Tiger Woods is not only chasing history at the PGA championship he must trust that the lessons of the past hold good to keep alive his hopes of a 15th major title. He ended day one six shots behind Jim Furyk's five-under-par clubhouse lead, not the most convincing leap towards nirvana, yet by no means fatal in this precinct.
In the five major championships hosted at Oak Hill only ten scores have finished in red numbers after four days. Put another way that is ten out of approximately 325 totals assembled across those heavy duty weekends. The record low, six under par, was posted by Jack Nicklaus 33 years ago at this championship, aged 40, and that after a putting lesson from his eldest son, Jack Jnr.
On the basis of that tutorial Woods, who sought his own pre-tournament advice on the greens from preferred maestro Steve Stricker, might still be handily placed after opening with a one-over-par 71. Were it not for a double-bogey finish at the ninth hole, Woods might have considered his first day's work satisfactory, if a little over cautious.
Starting at the 10th he reached the turn two under par. After a scratchy opening two holes he was hardly out of position. His birdie from four feet at the par-5 13th was text book. Two holes later he claimed a second and looked to be easing through the gears, a detail fanatically appreciated by the huge galleries following a group that also included Keegan Bradley and Davis Love.
The scenes at the tenth when Woods walked on to the tee at 8.35am reveal how central he remains to this domain. The scandal of four years ago has lost all force. He has, it seems, served his time in the moral slammer, the crowds ready to engage again with the myth of a man who stands apart. Even to glimpse him, for that is all that was possible for most of those stacked ten deep in front of the clubhouse, is to connect with the greatest story of the epoch, an 'I was there' moment.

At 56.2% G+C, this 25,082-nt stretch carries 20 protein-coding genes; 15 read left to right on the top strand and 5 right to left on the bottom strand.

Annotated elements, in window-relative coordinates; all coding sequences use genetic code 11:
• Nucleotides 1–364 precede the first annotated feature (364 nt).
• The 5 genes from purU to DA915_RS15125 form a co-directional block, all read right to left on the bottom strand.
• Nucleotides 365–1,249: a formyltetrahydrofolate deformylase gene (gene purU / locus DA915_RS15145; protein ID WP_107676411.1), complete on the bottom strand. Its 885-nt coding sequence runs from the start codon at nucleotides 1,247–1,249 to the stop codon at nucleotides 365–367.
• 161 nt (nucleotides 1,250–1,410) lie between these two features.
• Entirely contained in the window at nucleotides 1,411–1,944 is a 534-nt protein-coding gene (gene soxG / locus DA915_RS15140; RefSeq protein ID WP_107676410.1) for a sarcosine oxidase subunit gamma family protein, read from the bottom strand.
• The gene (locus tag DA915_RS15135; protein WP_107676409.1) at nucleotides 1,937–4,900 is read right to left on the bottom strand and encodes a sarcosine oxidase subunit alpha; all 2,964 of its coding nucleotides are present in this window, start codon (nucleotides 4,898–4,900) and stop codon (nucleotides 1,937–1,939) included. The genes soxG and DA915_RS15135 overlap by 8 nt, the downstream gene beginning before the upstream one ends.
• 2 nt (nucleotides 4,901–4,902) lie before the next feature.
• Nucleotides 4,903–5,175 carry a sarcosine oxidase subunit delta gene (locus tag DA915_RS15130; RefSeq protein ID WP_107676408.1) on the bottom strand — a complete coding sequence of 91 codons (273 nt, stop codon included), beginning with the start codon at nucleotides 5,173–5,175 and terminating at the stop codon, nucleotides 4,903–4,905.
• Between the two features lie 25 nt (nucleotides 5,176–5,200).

Alas there was not enough of the Woods vintage. The first sign of anxiety came at the second hole, his 11th, when he missed from three feet for birdie. From that point on the limbs seemed to tighten. He was playing not to gain ground but to hold it. Woods reached for his driver only once, at the fourth, and posted his first bogey. By then the group was on the clock. Warned as they walked up the 18th fairway to get a clip on, the formal boot went in on the first tee. Blame the Love for that. Quick about the greens Davis is not.
“I'm only six back. We have a long way to go,” Woods said. “I feel like I played well, made some key putts. One loose 9-iron on nine after a decent tee shot. Realistically, the round could have been under par easily.” Though it is hard to argue with that, this was a day when fortune rode with the ambitious. Softened by overnight rains Oak Hill was vulnerable to an early riser with a hot putter and a big heart. Enter David Fearn, who shot a 66 to close on four under par and set the early clubhouse pace.
Who is Hearn? I hear you say. He is the bloke who unleashed the big dog off the tee ten times. He was just 12 months old when Nicklaus was rolling back the years. Apart from his defeat in a play-off for the John Deere Classic last month, his claim to fame is sharing a hometown, Brampton, Ontario, with Canada's most celebrated sporting son, Wayne Gretsky. We may not hear from him again, but in being Gretsky for a day Hearn showed that the driver need not be an endangered species in major golf.
Furyk, the patron saint of the unsung golfer, was another who made liberal use of the driver. He began with a birdie at the 10th hole, and until his errant tee shot at the ninth, his last, yielded a closing bogey it was all sunshine. If the problem eating Woods in majors is indeed mental, he might want to follow the example of Furyk and give golf's pre-eminent mind doctor, Bob Rotella, a call.
“I've been doing a lot of work on the putting, speaking to Bob, doing a lot of visualisation and things like that. Today was one of the best, if not the best putting rounds all year, getting the ball on a good line and giving it a chance to go in the hole,” Furyk said. “I'm happy I played a good round. Trust me I'll be in a good mood for the rest of the day but I'm wise enough to realise it's only Thursday. We are jockeying for position.”
On the rails came England's forgotten snowboarder Paul Casey with a 67, underscored by two outrageous blows with the putter from 50ft on the fifth and a mere 32ft on the seventh. Casey is finally rediscovering the form that a decade ago had a few believing they were watching the next big thing. A shoulder injury riding the Colorado powder two winters ago forced shifts in attitude and altitude that might yet see him fulfil that potential.
There was encouragement, too, for the British challenge among the afternoon starters. Lee Westwood, playing in a shirt of canary yellow, began, appropriately enough, with a birdie and by the turn had drawn alongside Casey on three under. After a bogey at the first Justin Rose rattled off four birdies in six holes to reach the turn on the same score.
With three birdies in his opening four holes Rory McIlory looked every bit the player who stormed this tournament a year ago. He held it together to the turn before successive bogeys at ten and 11 left him one under when a storm threat forced the suspension of play at 4.25pm local time.